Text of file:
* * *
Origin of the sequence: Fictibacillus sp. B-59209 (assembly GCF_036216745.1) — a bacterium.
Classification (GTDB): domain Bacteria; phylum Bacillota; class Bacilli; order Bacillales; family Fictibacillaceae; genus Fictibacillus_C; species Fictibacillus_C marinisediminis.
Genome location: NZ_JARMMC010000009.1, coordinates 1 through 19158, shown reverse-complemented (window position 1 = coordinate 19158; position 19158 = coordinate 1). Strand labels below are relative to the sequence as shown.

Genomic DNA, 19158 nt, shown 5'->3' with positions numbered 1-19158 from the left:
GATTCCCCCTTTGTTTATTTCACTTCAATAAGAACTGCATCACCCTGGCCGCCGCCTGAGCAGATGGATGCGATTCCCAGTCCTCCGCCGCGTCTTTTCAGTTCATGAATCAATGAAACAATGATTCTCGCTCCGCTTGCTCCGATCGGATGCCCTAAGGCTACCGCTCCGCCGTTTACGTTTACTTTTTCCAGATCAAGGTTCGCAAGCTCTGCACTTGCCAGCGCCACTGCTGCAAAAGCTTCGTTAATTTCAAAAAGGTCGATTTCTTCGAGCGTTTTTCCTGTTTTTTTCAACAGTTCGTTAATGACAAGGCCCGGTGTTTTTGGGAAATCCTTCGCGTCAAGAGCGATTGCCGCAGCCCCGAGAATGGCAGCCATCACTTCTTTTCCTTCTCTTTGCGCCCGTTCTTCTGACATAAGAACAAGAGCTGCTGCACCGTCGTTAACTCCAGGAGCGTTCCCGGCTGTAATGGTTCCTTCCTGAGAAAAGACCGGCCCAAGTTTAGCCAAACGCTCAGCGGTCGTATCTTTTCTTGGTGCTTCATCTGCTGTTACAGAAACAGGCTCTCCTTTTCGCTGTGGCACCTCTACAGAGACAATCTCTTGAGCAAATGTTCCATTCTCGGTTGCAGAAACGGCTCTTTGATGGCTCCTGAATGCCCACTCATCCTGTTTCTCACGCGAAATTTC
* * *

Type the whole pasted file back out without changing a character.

Origin of the sequence: Fictibacillus sp. B-59209 (assembly GCF_036216745.1) — a bacterium.
Classification (GTDB): domain Bacteria; phylum Bacillota; class Bacilli; order Bacillales; family Fictibacillaceae; genus Fictibacillus_C; species Fictibacillus_C marinisediminis.
Genome location: NZ_JARMMC010000009.1, coordinates 1 through 19158, shown reverse-complemented (window position 1 = coordinate 19158; position 19158 = coordinate 1). Strand labels below are relative to the sequence as shown.

Genomic DNA, 19158 nt, shown 5'->3' with positions numbered 1-19158 from the left:
GATTCCCCCTTTGTTTATTTCACTTCAATAAGAACTGCATCACCCTGGCCGCCGCCTGAGCAGATGGATGCGATTCCCAGTCCTCCGCCGCGTCTTTTCAGTTCATGAATCAATGAAACAATGATTCTCGCTCCGCTTGCTCCGATCGGATGCCCTAAGGCTACCGCTCCGCCGTTTACGTTTACTTTTTCCAGATCAAGGTTCGCAAGCTCTGCACTTGCCAGCGCCACTGCTGCAAAAGCTTCGTTAATTTCAAAAAGGTCGATTTCTTCGAGCGTTTTTCCTGTTTTTTTCAACAGTTCGTTAATGACAAGGCCCGGTGTTTTTGGGAAATCCTTCGCGTCAAGAGCGATTGCCGCAGCCCCGAGAATGGCAGCCATCACTTCTTTTCCTTCTCTTTGCGCCCGTTCTTCTGACATAAGAACAAGAGCTGCTGCACCGTCGTTAACTCCAGGAGCGTTCCCGGCTGTAATGGTTCCTTCCTGAGAAAAGACCGGCCCAAGTTTAGCCAAACGCTCAGCGGTCGTATCTTTTCTTGGTGCTTCATCTGCTGTTACAGAAACAGGCTCTCCTTTTCGCTGTGGCACCTCTACAGAGACAATCTCTTGAGCAAATGTTCCATTCTCGGTTGCAGAAACGGCTCTTTGATGGCTCCTGAATGCCCACTCATCCTGTTTCTCACGCGAAATTTC